With backing from Alibaba, Showtime plans to take its cinema analytics deeper into China

The Dublin company secured €2m this week to expand in emerging markets.

By Jonathan Keane Reporter, Fora

FRESH FROM RAISING €2 million from Chinese tech giant Alibaba and other investors, Dublin’s Showtime Analytics is gearing up to take on the huge Asian country and other emerging cinema markets.

Showtime, founded in 2014, develops data tools for cinemas that help them gather and analyse information and use this to optimise their operations.

The funding announced this week comes from Alibaba’s cinema division Alibaba Pictures, which previously invested €1.2 million in the Blackrock-based company in 2016.

“A huge amount of our focus in 2017 onward was setting up in China and getting a team in place and actually pushing our product over there,” chief executive Richie Power said.

The new injection of cash will allow the Dublin company to expand its position in the nascent Chinese cinema-tech sector, where it has 200 premises signed up, and start targeting more emerging markets.

The backing of Alibaba has been vital in getting this off the ground, Power said.

“It’s pretty much impossible to get into the Chinese market without having a strong partner in place. It’s one of the big growth areas for cinemas,” he said.

Showtime_Analytics_113 group Showtime team
Source: Showtime Analytics

The cinema market in China has been tipped to become the largest in the world. It surpassed North America for box office sales in the first quarter of this year.

This is partly down to China loosening its position on screening Hollywood films, which has been a boon for cinema-goers in the country where it was previously driven by local content. But that still comes with some caveats.

“The Chinese government is the distributor of movies, so they basically decide which movies can make it and which ones don’t,” Power said.

The government infamously banned a Winnie the Pooh movie earlier this year over perceived slights against President Xi Jinping.

Showtime is also keen to get a foothold in places like the Middle East and Latin America.

“There are a lot of new markets in cinema that we’ve been trying to focus on recently. Saudi Arabia for example has just lifted the ban on cinema, which was in place for about 35 years.”

Showtime’s software is used by around 1,200 cinemas globally and Power said it is aiming to hit 2,500 by the end of next year.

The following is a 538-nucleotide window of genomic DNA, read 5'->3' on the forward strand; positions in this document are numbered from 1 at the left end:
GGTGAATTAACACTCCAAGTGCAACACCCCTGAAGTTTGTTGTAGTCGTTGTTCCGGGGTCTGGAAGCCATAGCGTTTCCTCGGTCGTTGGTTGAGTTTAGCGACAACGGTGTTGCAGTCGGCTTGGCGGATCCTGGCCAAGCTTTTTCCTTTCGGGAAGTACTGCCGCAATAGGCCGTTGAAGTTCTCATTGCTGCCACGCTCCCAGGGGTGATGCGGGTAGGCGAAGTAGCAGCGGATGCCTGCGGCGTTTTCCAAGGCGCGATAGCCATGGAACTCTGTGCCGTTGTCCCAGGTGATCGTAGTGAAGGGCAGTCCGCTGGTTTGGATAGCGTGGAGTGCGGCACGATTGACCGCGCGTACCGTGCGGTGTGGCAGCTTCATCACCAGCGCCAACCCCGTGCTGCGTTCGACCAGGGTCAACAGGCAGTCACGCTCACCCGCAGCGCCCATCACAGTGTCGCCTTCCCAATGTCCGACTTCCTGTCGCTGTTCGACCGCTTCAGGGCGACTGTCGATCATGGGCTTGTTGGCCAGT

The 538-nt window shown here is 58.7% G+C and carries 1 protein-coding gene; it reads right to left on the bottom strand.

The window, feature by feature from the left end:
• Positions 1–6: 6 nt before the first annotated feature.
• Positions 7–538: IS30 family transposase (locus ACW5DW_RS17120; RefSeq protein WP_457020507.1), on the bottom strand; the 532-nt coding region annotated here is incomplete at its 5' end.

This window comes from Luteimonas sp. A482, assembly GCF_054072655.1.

Catching up

The cinema industry had been slow to understand how to harness data analytics, Power explained.

“We saw that it was actually miles behind comparative industries,” he said.

A member of Showtime co-founder Joe Spurling’s family manages the Movies@ cinema group, which has theatres in Dundrum and Swords, providing the Dublin startup with an early test bed for its technology.

shutterstock_257017468
Source: Shutterstock/Fer Gregory

The founders felt that cinemas needed to use data more effectively to combat major streaming services like Netflix.

“The biggest threat to cinema now is not your neighbour down the road. If you’re Odeon, it’s not that you’re worried about Vue. You’re worried about losing your customers to Netflix or Amazon Prime,” Power said.

“We saw that those guys started with a very data-driven strategy, and it plays a huge part in how they create content and how they target users.

“We really felt there was a gap in the market where there was nobody really doing that for cinemas to allow them to be able to compete.”

Cinemas are now catching up, he continued, as they try to find new ways of optimising business and getting more people through the door.

“They start to see trends that weren’t visible when they weren’t looking at it in an analytical way,” he said.

It provides a deeper dive into analysing pricing strategies, screening times and genre popularity.

“When the new Marvel comes out, they’re now able to look back and see how the previous Marvel performed across their various sites,” Power added.

“They can start to make very specific decisions on how to program things differently to make sure they’re maximising (the return).”

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